According to a report on NewsBiscuit, the new Glib Advisor, currently available on Android but coming to the iPhone soon, will offer manly friendship to isolated men on the go.
Though Glib Advisor's voice recognition software is only 80 per cent accurate, this is irrelevant as its main function is to listen to the first few words of any conversation before telling you what you ought to be doing.
An unemployed man in his mid 50s, in a depressed industrial area, for example, could benefit from Glib Advisor's manly counselling.
"Sell your house, move the family to London, and get a job in Silicon Roundabout as a digital marketing consultant. You're sorted," Glib Advisor will tell anyone seeking solace from their handset. "Don't worry, the kids will soon make new friends."
Glib Advisor comes with a database of anecdotes about uncontactable acquaintances who've been in your situation and triumphed - unlike you, you loser. Though details of how they achieved this will remain sketchy and often implausible, these urban myths are sufficient to make Glib Advisor the leader in its field of manly counselling.
Should the Glib Advisor continue its initial success, it is hoped that a female equivalent will soon follow into the marketplace. "The 'BFF' will strenuously support every decision a female downloader puts to it, with a whole memory packed full of supportive phrases including 'you're so brave', 'if he can't see it, that's his bad' and 'you go girl'," explained the software developer.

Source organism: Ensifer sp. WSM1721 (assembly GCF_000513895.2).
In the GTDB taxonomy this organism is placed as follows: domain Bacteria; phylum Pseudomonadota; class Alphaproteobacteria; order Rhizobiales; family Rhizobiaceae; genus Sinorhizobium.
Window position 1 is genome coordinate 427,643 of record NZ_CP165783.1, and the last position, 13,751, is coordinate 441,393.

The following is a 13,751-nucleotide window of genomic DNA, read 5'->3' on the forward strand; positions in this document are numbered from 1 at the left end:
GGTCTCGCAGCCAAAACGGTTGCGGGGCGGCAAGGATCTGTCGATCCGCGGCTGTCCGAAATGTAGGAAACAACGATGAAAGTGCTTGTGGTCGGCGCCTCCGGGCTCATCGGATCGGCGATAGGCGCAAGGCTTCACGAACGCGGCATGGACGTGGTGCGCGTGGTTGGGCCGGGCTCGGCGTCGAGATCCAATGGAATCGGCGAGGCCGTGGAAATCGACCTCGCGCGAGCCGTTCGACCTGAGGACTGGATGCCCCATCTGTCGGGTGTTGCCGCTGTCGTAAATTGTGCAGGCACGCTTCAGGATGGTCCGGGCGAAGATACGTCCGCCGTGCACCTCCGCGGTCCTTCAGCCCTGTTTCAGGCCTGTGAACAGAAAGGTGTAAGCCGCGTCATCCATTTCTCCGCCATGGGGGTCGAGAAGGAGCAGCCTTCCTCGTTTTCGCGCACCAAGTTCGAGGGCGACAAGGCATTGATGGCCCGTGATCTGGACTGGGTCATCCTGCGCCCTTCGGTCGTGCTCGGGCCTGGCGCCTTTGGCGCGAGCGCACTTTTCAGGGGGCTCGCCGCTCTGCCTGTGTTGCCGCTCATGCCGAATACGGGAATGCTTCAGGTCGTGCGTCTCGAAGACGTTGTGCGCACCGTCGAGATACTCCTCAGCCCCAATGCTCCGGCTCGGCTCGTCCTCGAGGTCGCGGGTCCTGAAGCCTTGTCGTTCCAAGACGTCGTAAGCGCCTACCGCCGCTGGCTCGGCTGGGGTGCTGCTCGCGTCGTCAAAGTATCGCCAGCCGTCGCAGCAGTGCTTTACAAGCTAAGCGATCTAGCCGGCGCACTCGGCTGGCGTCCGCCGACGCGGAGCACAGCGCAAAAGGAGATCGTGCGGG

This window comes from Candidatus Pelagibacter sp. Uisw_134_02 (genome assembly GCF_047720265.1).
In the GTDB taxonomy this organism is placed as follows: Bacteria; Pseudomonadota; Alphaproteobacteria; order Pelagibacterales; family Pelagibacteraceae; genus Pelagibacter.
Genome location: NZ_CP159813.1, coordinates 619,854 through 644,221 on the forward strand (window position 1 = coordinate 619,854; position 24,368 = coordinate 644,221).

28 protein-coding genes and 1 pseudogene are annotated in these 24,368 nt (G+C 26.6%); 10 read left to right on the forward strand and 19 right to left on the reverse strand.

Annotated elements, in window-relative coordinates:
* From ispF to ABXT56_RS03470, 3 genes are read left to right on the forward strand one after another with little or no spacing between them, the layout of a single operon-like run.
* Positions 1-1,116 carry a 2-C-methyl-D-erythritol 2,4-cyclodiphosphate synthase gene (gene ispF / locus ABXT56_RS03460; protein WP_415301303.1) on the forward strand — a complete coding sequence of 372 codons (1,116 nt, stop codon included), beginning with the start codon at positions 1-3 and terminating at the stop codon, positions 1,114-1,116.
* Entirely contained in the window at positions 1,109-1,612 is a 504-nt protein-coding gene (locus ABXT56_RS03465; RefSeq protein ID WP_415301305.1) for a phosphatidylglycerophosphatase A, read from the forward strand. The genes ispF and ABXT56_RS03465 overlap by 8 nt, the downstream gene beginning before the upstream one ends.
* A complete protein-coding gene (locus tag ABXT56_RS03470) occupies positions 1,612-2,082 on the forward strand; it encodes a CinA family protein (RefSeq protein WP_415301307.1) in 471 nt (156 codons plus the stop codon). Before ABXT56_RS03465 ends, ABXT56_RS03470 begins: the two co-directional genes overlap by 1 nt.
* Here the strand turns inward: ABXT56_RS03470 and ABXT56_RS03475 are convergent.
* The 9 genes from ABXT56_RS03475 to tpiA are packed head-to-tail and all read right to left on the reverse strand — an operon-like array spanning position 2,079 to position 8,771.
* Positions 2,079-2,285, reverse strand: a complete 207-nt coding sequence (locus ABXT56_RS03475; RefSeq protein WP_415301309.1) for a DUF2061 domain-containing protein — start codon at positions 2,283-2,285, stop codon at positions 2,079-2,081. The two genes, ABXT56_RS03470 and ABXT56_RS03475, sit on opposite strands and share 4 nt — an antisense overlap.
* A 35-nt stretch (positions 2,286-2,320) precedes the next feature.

"But once the decision has irrevocably been made, the app will connect via Bluetooth to all other phones in the vicinity and remark how obviously irrational and stupid the life choices of its owner have become - and incidentally, she should avoid strong winds lest her new bingo wings carry her to Belgium and beyond."
Inventor Gerry Absalom answered critics who said Glib Advisor is not a good listener.
"Since when did that matter?" he told a press conference. "You wanna grow some balls. Then you might get a better job than being a bloody journalist."
This was first published in June 2011